Reynolds, Louise, 1916-1995

90 minutes
Bobo, Mary
Transcription available:
African American Community Interviews
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Louise Reynolds was the first African American woman elected alderman in the city of Louisville. Ms. Reynolds discusses her work with the Republican Party, including her work as a precinct committeewoman, in the party's headquarters, and for Representative John Robsion. She worked for Robsion in the 1950s, and was elected to Louisville's Board of Alderman in 1961. Ms. Reynolds discusses the legislation passed during her time on the board, including the Public Accommodations Ordinance, the establishment of the Human Relations Commission, and an Equal Opportunity ordinance, and her involvement in trying to pass an open housing ordinance. She discusses the administrations of mayors William Cowger, and to a lesser extent, Kenneth Schmied. She also describes a visit to the White House at the invitation of President Lyndon Johnson. She also worked for the Small Business Administration, and she talks about the advice she gives small businesspeople who approach the SBA for loans, and notes several successful African American businesspeople in Louisville.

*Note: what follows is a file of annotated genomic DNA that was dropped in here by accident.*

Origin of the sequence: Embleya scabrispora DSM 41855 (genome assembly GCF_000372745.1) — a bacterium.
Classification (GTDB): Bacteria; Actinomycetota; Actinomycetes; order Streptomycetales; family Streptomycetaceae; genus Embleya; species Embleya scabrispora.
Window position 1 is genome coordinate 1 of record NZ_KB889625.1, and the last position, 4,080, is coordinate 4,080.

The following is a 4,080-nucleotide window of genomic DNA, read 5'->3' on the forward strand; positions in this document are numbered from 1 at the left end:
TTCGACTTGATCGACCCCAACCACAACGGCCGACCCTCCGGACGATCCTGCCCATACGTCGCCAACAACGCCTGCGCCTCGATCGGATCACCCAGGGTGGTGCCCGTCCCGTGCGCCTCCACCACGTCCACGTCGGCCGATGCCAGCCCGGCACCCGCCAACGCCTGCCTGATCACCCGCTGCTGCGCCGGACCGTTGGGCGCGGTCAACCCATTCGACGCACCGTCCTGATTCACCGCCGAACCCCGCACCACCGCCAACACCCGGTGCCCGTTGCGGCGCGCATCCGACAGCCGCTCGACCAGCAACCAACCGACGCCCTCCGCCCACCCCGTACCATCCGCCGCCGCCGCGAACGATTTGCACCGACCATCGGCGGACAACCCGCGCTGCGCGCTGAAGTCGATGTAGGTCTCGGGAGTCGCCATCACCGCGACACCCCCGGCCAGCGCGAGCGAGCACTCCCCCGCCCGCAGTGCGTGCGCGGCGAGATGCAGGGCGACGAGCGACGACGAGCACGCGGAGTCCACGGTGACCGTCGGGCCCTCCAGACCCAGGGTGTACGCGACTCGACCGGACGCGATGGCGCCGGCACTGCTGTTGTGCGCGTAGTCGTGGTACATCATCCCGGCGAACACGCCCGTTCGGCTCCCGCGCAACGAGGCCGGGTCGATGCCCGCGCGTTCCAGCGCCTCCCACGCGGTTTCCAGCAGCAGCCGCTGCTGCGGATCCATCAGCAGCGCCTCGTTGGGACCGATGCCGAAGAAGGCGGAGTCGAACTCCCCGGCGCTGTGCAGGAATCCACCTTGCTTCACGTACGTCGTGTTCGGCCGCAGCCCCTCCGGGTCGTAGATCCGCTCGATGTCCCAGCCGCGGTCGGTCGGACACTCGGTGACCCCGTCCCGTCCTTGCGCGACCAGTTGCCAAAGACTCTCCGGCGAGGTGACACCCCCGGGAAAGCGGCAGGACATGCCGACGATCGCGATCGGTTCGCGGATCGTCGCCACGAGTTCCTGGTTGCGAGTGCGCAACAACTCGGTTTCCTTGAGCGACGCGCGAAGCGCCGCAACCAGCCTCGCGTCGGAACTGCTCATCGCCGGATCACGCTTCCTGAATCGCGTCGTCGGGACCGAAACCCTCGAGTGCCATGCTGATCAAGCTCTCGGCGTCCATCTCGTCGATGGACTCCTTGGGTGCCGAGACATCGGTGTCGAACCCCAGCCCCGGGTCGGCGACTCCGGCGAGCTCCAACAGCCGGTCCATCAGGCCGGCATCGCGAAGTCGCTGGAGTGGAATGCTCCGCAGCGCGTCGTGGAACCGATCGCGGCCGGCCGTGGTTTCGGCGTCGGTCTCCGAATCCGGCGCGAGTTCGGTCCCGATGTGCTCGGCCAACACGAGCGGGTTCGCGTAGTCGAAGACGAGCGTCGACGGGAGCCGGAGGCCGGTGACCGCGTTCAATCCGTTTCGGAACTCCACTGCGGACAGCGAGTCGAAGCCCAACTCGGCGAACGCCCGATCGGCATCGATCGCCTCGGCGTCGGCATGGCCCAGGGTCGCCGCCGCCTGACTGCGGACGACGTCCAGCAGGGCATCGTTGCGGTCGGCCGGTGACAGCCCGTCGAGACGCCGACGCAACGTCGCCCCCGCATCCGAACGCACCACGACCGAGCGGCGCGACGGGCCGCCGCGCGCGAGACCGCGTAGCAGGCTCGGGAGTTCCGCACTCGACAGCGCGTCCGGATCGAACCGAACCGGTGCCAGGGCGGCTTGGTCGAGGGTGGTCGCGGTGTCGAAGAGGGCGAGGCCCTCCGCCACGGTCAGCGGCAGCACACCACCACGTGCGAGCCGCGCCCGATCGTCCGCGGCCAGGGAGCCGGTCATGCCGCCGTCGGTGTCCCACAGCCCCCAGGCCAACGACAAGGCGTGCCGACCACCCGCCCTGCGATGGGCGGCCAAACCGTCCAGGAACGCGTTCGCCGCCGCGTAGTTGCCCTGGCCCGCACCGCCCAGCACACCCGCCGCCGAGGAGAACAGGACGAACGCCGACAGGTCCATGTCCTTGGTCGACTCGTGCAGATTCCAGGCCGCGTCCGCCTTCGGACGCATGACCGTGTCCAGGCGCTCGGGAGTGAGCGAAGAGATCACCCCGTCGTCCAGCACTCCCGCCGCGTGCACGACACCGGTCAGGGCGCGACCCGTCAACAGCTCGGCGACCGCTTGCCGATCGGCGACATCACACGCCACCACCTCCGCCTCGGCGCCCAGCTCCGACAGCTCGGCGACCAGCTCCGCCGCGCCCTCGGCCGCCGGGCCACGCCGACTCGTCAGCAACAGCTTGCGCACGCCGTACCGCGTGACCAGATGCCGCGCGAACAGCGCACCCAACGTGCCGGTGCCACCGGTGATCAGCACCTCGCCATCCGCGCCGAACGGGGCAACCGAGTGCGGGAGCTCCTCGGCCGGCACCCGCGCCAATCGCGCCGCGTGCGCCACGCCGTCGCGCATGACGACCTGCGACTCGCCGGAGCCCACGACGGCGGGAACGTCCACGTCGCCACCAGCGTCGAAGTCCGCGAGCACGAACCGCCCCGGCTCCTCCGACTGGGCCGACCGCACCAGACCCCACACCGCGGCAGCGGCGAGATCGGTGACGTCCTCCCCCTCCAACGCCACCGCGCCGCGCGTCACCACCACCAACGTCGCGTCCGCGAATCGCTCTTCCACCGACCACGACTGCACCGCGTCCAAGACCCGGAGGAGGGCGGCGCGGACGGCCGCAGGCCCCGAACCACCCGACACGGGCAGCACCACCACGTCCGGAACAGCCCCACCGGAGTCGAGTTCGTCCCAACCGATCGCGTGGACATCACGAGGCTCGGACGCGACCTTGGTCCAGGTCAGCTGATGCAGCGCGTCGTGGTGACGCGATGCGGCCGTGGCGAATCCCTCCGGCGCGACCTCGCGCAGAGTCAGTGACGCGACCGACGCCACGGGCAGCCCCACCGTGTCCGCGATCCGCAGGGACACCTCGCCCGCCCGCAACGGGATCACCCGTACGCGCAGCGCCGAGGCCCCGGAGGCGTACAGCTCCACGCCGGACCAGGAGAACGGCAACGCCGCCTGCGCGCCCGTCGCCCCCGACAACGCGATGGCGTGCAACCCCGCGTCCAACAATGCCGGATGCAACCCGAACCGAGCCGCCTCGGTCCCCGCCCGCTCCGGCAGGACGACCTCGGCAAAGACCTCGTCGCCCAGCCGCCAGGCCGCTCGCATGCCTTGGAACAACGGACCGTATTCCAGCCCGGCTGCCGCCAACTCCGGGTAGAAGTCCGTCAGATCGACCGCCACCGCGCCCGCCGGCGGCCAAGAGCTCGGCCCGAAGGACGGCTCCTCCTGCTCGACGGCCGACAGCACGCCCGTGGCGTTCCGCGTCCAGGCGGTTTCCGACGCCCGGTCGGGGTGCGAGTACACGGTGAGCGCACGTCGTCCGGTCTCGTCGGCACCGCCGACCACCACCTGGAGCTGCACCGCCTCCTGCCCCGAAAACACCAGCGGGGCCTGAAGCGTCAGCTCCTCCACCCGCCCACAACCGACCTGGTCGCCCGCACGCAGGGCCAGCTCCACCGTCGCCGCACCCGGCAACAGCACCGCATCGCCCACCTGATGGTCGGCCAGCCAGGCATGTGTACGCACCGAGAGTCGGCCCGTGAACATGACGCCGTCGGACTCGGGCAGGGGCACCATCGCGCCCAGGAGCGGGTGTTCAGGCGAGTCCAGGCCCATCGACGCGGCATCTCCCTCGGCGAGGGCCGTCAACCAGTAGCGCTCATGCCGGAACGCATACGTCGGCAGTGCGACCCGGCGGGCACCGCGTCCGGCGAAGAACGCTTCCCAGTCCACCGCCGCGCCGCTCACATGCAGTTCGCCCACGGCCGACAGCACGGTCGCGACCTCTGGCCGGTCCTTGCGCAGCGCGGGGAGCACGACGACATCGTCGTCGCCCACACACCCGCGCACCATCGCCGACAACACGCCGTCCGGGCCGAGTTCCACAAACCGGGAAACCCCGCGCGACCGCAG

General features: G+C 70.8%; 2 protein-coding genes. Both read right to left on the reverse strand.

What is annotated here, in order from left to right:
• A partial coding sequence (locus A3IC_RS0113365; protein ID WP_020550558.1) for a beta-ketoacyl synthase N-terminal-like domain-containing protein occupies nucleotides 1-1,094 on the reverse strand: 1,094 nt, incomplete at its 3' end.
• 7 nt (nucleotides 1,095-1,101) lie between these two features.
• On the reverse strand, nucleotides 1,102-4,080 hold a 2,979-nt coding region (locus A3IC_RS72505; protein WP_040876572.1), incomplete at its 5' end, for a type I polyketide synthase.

African Americans--Kentucky--Louisville, African American politicians, African American businesspeople, African American business enterprises, Women politicians, Civil rights, Louisville (Ky.)--Politics and government, Politicians, Segregration, Discrimination in housing, Louisville Metro Human Relations Commission (Louisville, Ky.), Johnson, Lyndon B. (Lyndon Baines), 1908-1973, City council members--Kentucky--Louisville, Robsion, John M., Jr., 1904-1990, Reynolds, Louise, 1916-1995, Cowger, William Owen, 1922-1971, Schmeid, Kenneth A., 1911-1973